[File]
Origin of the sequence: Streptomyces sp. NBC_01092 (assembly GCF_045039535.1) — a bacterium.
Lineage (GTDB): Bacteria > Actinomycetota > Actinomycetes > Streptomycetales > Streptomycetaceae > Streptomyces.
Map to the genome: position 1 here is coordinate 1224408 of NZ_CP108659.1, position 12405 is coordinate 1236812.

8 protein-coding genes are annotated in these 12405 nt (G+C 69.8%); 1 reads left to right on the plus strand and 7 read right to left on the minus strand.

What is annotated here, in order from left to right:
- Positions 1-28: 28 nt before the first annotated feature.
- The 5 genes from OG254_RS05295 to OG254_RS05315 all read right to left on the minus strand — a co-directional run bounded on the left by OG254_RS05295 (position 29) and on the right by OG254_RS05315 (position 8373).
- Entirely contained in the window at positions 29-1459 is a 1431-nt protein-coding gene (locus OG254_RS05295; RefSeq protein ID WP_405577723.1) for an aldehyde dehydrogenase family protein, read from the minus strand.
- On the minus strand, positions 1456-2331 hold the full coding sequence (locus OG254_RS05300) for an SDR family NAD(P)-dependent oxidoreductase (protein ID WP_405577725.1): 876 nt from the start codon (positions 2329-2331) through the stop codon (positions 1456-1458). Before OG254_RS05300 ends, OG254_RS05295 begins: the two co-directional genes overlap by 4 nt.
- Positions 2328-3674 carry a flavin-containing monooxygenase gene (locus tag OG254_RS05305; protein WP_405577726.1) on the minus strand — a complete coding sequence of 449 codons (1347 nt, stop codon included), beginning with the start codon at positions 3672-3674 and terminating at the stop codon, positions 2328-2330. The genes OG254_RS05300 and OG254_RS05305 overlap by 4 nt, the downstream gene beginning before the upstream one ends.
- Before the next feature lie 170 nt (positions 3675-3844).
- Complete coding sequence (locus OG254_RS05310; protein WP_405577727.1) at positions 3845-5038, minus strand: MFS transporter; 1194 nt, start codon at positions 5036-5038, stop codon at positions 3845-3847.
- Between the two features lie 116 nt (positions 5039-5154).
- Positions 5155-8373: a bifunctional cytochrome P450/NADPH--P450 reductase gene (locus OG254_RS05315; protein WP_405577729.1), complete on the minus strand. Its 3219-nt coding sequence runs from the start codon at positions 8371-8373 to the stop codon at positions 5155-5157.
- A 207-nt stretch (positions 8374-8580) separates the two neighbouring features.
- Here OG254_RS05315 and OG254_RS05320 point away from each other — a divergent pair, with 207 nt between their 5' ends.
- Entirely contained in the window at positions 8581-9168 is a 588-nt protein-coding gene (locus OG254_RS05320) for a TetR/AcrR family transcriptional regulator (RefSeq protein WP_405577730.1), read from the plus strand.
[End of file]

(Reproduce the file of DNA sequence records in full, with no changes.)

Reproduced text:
Origin of the sequence: Streptomyces sp. NBC_01092 (assembly GCF_045039535.1) — a bacterium.
Lineage (GTDB): Bacteria > Actinomycetota > Actinomycetes > Streptomycetales > Streptomycetaceae > Streptomyces.
Map to the genome: position 1 here is coordinate 1224408 of NZ_CP108659.1, position 12405 is coordinate 1236812.

8 protein-coding genes are annotated in these 12405 nt (G+C 69.8%); 1 reads left to right on the plus strand and 7 read right to left on the minus strand.

What is annotated here, in order from left to right:
- Positions 1-28: 28 nt before the first annotated feature.
- The 5 genes from OG254_RS05295 to OG254_RS05315 all read right to left on the minus strand — a co-directional run bounded on the left by OG254_RS05295 (position 29) and on the right by OG254_RS05315 (position 8373).
- Entirely contained in the window at positions 29-1459 is a 1431-nt protein-coding gene (locus OG254_RS05295; RefSeq protein ID WP_405577723.1) for an aldehyde dehydrogenase family protein, read from the minus strand.
- On the minus strand, positions 1456-2331 hold the full coding sequence (locus OG254_RS05300) for an SDR family NAD(P)-dependent oxidoreductase (protein ID WP_405577725.1): 876 nt from the start codon (positions 2329-2331) through the stop codon (positions 1456-1458). Before OG254_RS05300 ends, OG254_RS05295 begins: the two co-directional genes overlap by 4 nt.
- Positions 2328-3674 carry a flavin-containing monooxygenase gene (locus tag OG254_RS05305; protein WP_405577726.1) on the minus strand — a complete coding sequence of 449 codons (1347 nt, stop codon included), beginning with the start codon at positions 3672-3674 and terminating at the stop codon, positions 2328-2330. The genes OG254_RS05300 and OG254_RS05305 overlap by 4 nt, the downstream gene beginning before the upstream one ends.
- Before the next feature lie 170 nt (positions 3675-3844).
- Complete coding sequence (locus OG254_RS05310; protein WP_405577727.1) at positions 3845-5038, minus strand: MFS transporter; 1194 nt, start codon at positions 5036-5038, stop codon at positions 3845-3847.
- Between the two features lie 116 nt (positions 5039-5154).
- Positions 5155-8373: a bifunctional cytochrome P450/NADPH--P450 reductase gene (locus OG254_RS05315; protein WP_405577729.1), complete on the minus strand. Its 3219-nt coding sequence runs from the start codon at positions 8371-8373 to the stop codon at positions 5155-5157.
- A 207-nt stretch (positions 8374-8580) separates the two neighbouring features.
- Here OG254_RS05315 and OG254_RS05320 point away from each other — a divergent pair, with 207 nt between their 5' ends.
- Entirely contained in the window at positions 8581-9168 is a 588-nt protein-coding gene (locus OG254_RS05320) for a TetR/AcrR family transcriptional regulator (RefSeq protein WP_405577730.1), read from the plus strand.